Plurals, often the children of Millennials, are being watched at almost all times from the day they are born, with tech acting as a second set of eyes for vigilant parents. We’ve spoken in the past about the ways that Millennial parents could change families, from bringing the baby to the biergarten to relying on lifehacks and tech to help them navigate parenthood. Now we’re seeing a new implication to this tech/parenting integration. Hyper-monitored childhoods are becoming the norm, moving beyond the generically over-protected upbringings of many Millennials, and making growing up a tech-supervised, increasingly quantified experience.
Baby monitors have been around for years in audio form. But today, video monitoring systems have become the norm on baby shower registries, and cameras have become as common a fixture above cribs as mobiles. Nightvision has moved from spy ware to parenting tool, with cameras that can see in the dark to make sure all is well in the nursery after children have been put to bed. Systems like iBaby Moniter send a video feed of baby straight to mom and dads’ smartphone—letting them not just watch, but also talk to their child from wherever they are. iBaby offers multiple monitors, and a two finger swipe on the accompanying app allows users to quickly change views between cameras throughout the house. Once children have graduated from the crib, whole house monitors are available, streaming feeds of every room to laptops and mobile devices. Though currently less common, it is not too hard to imagine that Millennial parents used to seeing their child’s every move might want to continue to watch as they grow up, even outside the house. Systems like WatchMeGrow put cameras into the classroom, equipping childcare centers with video monitoring systems allowing parents to check in on their little ones through a constant “true-to-life” video stream at any time.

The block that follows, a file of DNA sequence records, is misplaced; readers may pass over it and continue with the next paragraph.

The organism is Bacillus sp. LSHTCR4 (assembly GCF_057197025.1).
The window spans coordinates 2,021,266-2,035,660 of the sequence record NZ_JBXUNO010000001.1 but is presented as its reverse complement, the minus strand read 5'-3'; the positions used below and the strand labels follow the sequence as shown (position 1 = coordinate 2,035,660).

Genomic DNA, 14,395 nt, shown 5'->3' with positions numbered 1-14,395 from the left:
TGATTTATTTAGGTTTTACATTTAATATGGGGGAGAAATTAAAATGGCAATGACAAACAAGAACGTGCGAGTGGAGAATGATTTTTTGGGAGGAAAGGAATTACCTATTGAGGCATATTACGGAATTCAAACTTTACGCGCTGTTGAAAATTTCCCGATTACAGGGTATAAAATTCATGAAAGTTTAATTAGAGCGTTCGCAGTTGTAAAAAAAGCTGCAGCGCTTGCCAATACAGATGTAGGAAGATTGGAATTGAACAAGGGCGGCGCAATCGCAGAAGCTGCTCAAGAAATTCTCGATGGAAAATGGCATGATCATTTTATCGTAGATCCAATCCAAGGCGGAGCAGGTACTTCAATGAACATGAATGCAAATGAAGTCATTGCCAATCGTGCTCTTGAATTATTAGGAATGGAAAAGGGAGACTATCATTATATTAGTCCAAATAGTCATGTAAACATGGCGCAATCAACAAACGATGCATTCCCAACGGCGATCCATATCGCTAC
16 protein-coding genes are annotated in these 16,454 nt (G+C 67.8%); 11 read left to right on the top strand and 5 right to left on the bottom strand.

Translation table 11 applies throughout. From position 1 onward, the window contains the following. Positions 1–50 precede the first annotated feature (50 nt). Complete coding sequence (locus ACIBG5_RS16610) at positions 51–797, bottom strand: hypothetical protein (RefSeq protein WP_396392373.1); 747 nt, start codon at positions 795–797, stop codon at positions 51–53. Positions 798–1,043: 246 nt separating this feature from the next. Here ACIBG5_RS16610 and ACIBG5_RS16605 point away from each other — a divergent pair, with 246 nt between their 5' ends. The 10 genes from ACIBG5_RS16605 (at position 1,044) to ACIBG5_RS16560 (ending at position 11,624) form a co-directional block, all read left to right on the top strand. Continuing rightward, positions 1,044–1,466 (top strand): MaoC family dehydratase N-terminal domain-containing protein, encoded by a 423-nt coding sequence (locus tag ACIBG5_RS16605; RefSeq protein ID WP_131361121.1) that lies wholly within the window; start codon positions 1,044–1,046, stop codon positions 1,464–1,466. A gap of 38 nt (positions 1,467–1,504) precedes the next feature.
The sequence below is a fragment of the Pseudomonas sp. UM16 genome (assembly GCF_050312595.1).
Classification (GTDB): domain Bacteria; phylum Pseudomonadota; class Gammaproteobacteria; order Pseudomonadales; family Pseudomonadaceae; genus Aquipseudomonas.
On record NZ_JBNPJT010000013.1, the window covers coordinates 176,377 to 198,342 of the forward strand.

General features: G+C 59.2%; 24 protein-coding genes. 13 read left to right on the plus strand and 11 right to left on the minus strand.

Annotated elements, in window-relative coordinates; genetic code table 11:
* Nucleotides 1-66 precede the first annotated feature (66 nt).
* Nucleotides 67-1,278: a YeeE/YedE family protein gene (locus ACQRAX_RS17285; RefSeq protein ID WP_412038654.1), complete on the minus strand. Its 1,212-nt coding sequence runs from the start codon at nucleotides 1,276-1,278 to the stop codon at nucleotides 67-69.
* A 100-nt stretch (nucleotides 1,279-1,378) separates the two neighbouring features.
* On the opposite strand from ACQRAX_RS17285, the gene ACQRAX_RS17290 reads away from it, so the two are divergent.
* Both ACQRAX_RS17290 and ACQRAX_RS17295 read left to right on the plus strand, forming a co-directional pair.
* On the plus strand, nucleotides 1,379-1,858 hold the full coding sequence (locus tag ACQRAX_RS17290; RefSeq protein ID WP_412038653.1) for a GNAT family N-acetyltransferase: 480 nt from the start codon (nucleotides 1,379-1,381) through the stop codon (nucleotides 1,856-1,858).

App-enabled monitors have become commonplace, but more hyper-monitoring tools are beginning to seep into the market. The Mimo kit is a sensor suit in onesie form, reading babies’ temperature, body position, movement, and more and feeding a constant stream of stats to an Android or iPhone app that creates charts and infographics for parents to use to track changes over time. Monitoring mats like SafeToSleep work with a similar concept, sending “breathing information” directly to parents at all times. Another monitor, BabySense, focuses on motion detection detecting baby’s every move and sounding an alarm when children need attention.
The success of hyper-monitoring tech among today’s parents could partially lie in Millennials’ own inclination to be constantly connected. Including their children in that tendency only makes sense. To an extent, replicating their own parents’ over-protectiveness could also be a root of the hyper-monitoring movement. But there is also an allure to baby-monitoring tech that is more about Millennial parents maintaining some freedom than having an overprotective nature. If a baby is having their vitals monitored, or is being watched in their crib via video, it gives parents an ease of mind, but also some space to breathe. Eating dinner together, or having a beer with friends is less guilt-ridden and more enjoyable when there is a constant assurance that the sleeping tot is resting easy. As children grow up, Millennial parents could look for that same peace of mind and freedom to be separated physically from their children without guilt through apps and tools that allow them to monitor kids, tweens, and teens as well.
But what we don’t yet know is how Plurals themselves will be shaped by their constantly monitored upbringings. It could be that we are creating a generation who thinks nothing of having their every move recorded by someone else. Millennials have experienced this themselves on a slightly smaller scale. On the other hand, the constant feeling of being watched could mean that opportunities to escape the hyper-monitored world and “disappear” from time to time could hold increasing allure for them. We could even see a rebellious streak arise in some Plurals who look for the freedom from being watched that they have never known. We’ll have to watch and see.